Medical travel destinations need disaster plans


When local troubles shut Hong Kong's airport for days, and rioters filed the streets, did local hospitals and agents have any plans for getting patients home safely, changing plans for people to go elsewhere, or for completing treatment in another country? The answer is likely to be no.

While medical tourism destinations still often do not learn lessons from the past, some countries have put in place contingency planning for their overall tourism sector. Sri Lanka Tourism has a tourism recovery programme, following the Easter Sunday incidents where three churches and three luxury hotels in the commercial capital Colombo were targeted in a series of coordinated terrorist suicide bombings. Tourism Authority of Thailand (TAT) is helping out, as Thailand Tourism faced similar experiences and recovered quickly to attract even greater numbers. TAT has agreed to share expertise on crisis management and recovery strategies.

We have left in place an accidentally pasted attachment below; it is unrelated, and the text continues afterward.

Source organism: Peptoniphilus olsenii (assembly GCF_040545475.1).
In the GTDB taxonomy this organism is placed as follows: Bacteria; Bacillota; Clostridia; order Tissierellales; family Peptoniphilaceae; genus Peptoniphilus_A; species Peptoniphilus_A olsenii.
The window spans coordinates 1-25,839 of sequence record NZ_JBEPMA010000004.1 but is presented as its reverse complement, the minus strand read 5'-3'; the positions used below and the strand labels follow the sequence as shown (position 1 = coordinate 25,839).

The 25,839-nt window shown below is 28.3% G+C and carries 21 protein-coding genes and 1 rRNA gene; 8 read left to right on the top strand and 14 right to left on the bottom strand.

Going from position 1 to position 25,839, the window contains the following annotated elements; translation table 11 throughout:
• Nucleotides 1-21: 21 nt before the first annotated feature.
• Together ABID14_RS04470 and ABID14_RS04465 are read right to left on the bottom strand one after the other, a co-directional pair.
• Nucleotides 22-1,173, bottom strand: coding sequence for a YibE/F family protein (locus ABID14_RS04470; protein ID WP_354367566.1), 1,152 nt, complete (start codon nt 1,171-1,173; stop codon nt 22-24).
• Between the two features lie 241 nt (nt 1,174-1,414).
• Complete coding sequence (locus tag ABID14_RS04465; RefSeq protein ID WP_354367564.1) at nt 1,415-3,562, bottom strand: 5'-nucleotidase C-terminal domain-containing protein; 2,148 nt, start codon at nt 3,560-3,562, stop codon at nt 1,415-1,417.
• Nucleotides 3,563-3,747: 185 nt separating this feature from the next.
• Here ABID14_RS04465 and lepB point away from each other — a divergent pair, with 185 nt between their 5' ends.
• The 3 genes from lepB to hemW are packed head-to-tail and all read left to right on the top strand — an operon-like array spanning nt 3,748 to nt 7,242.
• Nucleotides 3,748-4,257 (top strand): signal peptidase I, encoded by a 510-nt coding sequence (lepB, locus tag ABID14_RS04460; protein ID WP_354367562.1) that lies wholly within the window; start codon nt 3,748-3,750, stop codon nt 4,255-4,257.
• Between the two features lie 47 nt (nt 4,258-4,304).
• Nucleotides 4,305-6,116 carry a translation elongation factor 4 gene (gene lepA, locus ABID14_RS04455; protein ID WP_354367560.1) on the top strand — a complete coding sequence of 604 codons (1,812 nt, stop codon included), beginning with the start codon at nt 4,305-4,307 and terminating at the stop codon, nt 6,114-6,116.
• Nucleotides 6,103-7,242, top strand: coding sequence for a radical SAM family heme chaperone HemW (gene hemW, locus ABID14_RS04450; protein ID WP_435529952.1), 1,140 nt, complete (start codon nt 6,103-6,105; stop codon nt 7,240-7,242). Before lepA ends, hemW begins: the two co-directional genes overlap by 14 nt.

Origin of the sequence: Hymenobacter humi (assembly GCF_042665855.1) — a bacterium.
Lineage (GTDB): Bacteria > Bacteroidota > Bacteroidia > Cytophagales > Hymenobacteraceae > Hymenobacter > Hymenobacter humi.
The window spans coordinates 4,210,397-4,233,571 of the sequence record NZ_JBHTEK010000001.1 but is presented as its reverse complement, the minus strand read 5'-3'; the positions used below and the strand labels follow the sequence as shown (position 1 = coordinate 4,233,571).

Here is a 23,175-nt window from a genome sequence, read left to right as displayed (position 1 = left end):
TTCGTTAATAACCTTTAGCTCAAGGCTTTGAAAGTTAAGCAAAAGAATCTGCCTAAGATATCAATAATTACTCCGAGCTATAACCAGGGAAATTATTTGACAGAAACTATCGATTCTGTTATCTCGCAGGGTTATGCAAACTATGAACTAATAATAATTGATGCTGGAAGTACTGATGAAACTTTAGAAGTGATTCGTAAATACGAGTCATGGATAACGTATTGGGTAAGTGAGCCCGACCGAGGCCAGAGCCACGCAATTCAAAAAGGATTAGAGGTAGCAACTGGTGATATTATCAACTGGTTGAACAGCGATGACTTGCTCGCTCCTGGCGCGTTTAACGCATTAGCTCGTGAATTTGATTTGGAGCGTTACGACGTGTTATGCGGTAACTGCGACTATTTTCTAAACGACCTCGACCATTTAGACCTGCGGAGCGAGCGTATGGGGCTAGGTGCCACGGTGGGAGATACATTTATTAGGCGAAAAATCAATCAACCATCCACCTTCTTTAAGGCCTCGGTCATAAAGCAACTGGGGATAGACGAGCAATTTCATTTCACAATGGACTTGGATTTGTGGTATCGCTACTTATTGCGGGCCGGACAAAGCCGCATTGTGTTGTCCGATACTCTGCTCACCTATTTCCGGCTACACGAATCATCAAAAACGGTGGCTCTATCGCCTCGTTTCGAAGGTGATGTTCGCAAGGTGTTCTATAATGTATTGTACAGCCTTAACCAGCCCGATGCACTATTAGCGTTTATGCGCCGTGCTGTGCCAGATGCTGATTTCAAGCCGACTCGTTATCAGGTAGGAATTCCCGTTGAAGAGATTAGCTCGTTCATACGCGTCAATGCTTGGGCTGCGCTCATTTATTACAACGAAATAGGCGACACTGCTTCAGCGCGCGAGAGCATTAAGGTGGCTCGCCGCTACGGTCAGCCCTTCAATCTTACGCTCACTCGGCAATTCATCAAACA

The absence of any contingency planning or recovery plan from organisations involved in medical tourism poses a significant risk for the sector. Leaving medical tourists to fend for themselves when the next political/terror/weather disaster strikes is poor customer service for an established industry.



Do you have some news or a press release that you’d like to share with the medical travel industry?

Publish for FREE on IMTJ.


Related News

Jordan welcomes international tourists

07 July, 2020

Jordan allows medical travel from qualified countries

Global healthcare and travel will never be the same

07 July, 2020

Futurologist’s suggestions on life after COVID-19

Hotel health and safety

29 June, 2020

Four Seasons partners with Johns Hopkins for COVID-19 response

US fertility services

26 June, 2020

Recovery for US clinics predicted in 2021

Asia telemedicine collaboration

26 June, 2020

WeDoctor helps BookDoc expand into China